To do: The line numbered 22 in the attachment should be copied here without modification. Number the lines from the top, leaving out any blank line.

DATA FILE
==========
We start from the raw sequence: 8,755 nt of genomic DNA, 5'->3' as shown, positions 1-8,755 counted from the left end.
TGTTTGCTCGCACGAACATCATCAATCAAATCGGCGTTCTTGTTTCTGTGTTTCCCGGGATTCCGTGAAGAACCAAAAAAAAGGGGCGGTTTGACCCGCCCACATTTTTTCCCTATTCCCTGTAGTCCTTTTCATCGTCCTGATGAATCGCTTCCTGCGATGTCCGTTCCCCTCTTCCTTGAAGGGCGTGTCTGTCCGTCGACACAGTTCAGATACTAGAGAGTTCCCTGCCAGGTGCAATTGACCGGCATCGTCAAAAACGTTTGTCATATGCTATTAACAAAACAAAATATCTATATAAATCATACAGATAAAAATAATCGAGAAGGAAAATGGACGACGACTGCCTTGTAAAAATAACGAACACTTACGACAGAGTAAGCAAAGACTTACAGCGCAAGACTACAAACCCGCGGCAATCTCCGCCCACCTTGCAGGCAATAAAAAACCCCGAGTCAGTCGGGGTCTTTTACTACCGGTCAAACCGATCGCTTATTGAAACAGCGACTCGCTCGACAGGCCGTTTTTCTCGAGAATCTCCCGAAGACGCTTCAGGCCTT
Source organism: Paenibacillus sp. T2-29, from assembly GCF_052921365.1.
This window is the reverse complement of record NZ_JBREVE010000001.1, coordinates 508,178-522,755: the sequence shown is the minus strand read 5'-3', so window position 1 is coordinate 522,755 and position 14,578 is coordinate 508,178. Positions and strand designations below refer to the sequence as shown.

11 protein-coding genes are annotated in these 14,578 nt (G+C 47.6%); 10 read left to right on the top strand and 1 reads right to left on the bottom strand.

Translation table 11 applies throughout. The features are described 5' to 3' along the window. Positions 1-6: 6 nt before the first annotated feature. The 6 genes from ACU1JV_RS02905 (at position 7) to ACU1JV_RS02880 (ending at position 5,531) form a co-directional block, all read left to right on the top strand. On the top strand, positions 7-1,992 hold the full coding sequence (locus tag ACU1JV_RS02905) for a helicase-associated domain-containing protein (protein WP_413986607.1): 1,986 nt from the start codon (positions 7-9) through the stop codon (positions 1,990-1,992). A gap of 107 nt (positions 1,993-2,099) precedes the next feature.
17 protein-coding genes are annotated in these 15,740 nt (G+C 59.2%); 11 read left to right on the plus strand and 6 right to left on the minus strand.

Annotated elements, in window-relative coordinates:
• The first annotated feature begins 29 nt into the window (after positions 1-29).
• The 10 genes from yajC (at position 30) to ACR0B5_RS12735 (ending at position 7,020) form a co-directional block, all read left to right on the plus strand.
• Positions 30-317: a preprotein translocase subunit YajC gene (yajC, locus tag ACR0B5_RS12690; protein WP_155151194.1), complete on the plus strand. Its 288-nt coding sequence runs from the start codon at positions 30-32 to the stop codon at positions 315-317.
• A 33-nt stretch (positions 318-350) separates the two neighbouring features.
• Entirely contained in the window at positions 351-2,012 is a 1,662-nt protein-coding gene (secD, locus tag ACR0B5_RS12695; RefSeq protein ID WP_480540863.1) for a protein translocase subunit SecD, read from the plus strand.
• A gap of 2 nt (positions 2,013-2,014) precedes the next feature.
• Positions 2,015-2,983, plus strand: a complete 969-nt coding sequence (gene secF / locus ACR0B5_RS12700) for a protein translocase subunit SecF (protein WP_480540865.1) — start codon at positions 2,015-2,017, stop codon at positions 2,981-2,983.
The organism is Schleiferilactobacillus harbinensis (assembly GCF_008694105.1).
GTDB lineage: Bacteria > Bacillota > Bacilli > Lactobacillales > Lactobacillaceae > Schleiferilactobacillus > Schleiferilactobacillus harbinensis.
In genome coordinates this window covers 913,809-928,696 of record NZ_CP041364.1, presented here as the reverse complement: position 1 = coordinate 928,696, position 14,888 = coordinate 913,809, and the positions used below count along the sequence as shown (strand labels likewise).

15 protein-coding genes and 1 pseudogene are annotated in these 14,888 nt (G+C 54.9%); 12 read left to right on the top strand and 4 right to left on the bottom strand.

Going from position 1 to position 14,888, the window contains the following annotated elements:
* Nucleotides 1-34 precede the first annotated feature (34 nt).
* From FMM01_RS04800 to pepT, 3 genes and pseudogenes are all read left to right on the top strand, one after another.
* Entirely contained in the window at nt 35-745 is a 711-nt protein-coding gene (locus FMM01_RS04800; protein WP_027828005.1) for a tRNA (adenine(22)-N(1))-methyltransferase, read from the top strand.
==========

* From FMM01_RS04800 to pepT, 3 genes and pseudogenes are all read left to right on the top strand, one after another.